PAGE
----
Technology isn’t the complete enemy of fitness. In fact, sometimes, it can be a major help. There are apps out there for literally everything, and they can keep you on track, while doing most of the number-crunching and tracking for you.

For even more ease, consider splurging on a wearable fitness tracker or watch. These devices can automatically track your activities, and even help you meet your goals by providing up-to-date, accurate feedback.

The classic, of course, is the FitBit. The FitBit Charge 4 is ideal for setting fitness goals, with real-time workout tracking, heart rate monitoring, calorie burn tracking, and much more. Its GPS can even help you determine the intensity levels of outdoor workouts, like hikes, runs, and walks.

Cook at Home More Often

A couple cooking at home.
BAZA Production/Shutterstock.com

No matter what kind of takeout, pre-packaged, or restaurant food you buy, the vast majority have one thing in common: lots of added butter, oils, and salt. Simply cooking at home more often—even if you prepare similar foods and flavors—will still likely cut down your fat and salt consumption.

As a bonus, the unhealthier the meal, the more complicated it usually is to make. Easy recipes are often also the healthiest. Lean proteins, like chicken or fish, cooked simply with a few veggies and some easy grains are always a good bet. Pick up a cookbook or two, or check out some recipes online to get started.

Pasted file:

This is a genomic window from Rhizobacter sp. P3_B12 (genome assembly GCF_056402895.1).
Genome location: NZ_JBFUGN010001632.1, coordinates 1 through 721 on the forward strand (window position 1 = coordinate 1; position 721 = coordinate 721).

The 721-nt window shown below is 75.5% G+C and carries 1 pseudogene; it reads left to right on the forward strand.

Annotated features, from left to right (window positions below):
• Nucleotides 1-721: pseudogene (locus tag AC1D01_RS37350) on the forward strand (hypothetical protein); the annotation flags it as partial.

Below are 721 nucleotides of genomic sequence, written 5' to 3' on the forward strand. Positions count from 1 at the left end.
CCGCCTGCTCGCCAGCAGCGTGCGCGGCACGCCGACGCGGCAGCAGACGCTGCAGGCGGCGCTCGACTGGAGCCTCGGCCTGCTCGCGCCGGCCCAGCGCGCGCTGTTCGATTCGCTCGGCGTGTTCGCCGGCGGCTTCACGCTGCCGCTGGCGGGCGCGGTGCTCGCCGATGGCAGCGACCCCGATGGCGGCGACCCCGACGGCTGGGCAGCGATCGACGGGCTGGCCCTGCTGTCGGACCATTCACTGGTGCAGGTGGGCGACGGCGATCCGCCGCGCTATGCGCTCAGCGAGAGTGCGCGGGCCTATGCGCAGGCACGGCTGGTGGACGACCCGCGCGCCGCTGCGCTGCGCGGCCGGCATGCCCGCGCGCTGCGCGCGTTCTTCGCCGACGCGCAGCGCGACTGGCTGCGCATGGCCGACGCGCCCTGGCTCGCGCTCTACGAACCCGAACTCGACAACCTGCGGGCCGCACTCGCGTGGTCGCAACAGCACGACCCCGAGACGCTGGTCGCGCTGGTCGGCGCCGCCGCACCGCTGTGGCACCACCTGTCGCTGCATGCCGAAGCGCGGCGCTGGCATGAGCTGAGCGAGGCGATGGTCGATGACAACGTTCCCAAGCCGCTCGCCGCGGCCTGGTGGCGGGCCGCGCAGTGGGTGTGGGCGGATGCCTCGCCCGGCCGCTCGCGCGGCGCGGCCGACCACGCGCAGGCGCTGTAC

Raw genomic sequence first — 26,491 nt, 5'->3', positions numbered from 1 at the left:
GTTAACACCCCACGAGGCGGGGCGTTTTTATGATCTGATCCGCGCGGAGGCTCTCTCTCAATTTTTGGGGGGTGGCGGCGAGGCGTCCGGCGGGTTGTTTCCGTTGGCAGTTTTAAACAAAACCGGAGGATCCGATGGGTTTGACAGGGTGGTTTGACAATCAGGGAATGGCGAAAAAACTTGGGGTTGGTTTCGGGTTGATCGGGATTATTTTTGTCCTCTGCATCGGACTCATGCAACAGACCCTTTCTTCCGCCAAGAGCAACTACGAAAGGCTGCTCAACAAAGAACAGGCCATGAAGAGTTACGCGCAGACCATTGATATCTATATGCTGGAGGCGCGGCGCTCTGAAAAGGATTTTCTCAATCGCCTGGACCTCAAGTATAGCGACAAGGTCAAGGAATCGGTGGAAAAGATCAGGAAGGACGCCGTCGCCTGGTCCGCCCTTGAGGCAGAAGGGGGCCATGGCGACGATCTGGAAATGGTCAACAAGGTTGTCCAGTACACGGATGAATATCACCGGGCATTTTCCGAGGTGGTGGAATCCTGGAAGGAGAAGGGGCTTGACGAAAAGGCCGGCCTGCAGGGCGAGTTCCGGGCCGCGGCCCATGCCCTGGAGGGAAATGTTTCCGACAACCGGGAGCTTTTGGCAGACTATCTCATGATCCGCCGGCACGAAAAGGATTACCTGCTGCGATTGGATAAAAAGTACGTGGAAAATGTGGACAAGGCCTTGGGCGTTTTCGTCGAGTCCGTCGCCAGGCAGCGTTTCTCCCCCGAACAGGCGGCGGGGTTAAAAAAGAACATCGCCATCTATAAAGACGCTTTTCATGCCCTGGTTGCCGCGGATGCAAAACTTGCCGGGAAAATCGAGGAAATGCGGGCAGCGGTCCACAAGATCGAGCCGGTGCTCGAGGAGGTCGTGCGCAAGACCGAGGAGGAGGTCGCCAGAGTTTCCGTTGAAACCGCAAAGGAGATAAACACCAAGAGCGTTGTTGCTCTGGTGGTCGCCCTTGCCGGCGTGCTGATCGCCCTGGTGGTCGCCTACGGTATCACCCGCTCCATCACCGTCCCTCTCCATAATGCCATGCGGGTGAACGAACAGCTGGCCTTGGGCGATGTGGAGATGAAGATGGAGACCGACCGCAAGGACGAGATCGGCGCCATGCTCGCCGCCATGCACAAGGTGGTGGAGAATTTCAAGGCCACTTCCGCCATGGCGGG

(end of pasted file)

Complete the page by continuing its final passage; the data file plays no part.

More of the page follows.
Another bonus of cooking at home is all the cash you’ll save money from not ordering takeout or hitting drive-thrus each week.

Hide Unhealthy Foods

Junkfood on a pantry shelf.
Eleanor McDonie/Shutterstock.com

If you have trouble resisting temptation when it comes to food, use the old “out of sight, out of mind” principle. A 2016 study found that people with unhealthy snacks within easy reach were far more likely to keep eating them in higher quantities than those who had to go looking for them.

The best way to embrace this idea is to avoid buying unhealthy foods at all. However, if others in your home aren’t into giving up their sweets, just store them in a cabinet or somewhere out of sight. Meanwhile, keep healthy snacks and drinks in the most convenient spots.

Bright, colorful fruits and veggies will draw the eye and look appetizing. You can also up your water intake—an excellent healthy habit to embrace—by keeping a water cooler or pitcher available at all times. This should help you be less tempted to pop open a can of soda or energy drink. Dress up your water with a few slices of lemon or cucumber for a bit more flavor.

These tips can help you embrace a healthier lifestyle in the new year, whether you want to get started on a serious fitness journey or just want to make better choices. Once you feel comfortable with these small changes, it’ll be far easier to take things to the next level.

Amanda Prahl Amanda Prahl
Amanda Prahl is a freelance contributor to LifeSavvy. She has an MFA in dramatic writing, a BA in literature, and is a former faculty associate focusing on writing craft and history. Her articles have appeared on HowlRound, Slate, Bustle, BroadwayWorld, and ThoughtCo, among others. Read Full Bio »